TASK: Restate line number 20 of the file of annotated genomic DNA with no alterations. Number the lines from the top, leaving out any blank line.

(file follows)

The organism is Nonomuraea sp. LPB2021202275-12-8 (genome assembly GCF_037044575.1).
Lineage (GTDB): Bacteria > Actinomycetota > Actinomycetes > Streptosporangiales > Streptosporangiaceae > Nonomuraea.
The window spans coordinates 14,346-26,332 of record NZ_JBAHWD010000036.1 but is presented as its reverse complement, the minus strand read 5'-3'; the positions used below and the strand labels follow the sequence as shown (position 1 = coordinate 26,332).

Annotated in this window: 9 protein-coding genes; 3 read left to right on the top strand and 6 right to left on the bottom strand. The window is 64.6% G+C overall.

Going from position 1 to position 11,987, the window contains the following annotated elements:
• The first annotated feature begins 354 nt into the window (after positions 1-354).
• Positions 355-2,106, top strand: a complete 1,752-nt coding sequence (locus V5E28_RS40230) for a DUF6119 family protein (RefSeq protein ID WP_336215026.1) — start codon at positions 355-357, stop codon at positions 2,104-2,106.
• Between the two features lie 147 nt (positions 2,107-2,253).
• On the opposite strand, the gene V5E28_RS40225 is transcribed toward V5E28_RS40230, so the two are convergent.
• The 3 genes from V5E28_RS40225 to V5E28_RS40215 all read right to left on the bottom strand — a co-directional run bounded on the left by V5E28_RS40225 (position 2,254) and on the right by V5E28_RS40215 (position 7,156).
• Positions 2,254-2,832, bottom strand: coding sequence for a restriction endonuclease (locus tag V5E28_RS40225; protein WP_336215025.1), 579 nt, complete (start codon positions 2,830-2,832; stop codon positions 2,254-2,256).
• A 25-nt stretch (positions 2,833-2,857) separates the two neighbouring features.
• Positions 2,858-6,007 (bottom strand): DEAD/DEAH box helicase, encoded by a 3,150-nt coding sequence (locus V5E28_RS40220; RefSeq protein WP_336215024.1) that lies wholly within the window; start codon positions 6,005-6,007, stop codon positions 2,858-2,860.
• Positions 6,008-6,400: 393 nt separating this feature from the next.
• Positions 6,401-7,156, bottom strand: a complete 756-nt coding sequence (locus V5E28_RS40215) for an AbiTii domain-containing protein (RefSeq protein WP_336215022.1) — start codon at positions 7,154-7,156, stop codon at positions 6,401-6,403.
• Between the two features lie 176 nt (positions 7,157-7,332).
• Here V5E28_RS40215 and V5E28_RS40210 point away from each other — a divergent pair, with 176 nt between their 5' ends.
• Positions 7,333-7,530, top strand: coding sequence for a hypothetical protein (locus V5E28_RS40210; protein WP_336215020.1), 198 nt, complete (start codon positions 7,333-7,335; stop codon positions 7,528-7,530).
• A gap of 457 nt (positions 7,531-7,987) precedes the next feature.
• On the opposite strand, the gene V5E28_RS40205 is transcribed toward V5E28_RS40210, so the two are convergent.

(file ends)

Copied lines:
• On the opposite strand, the gene V5E28_RS40205 is transcribed toward V5E28_RS40210, so the two are convergent.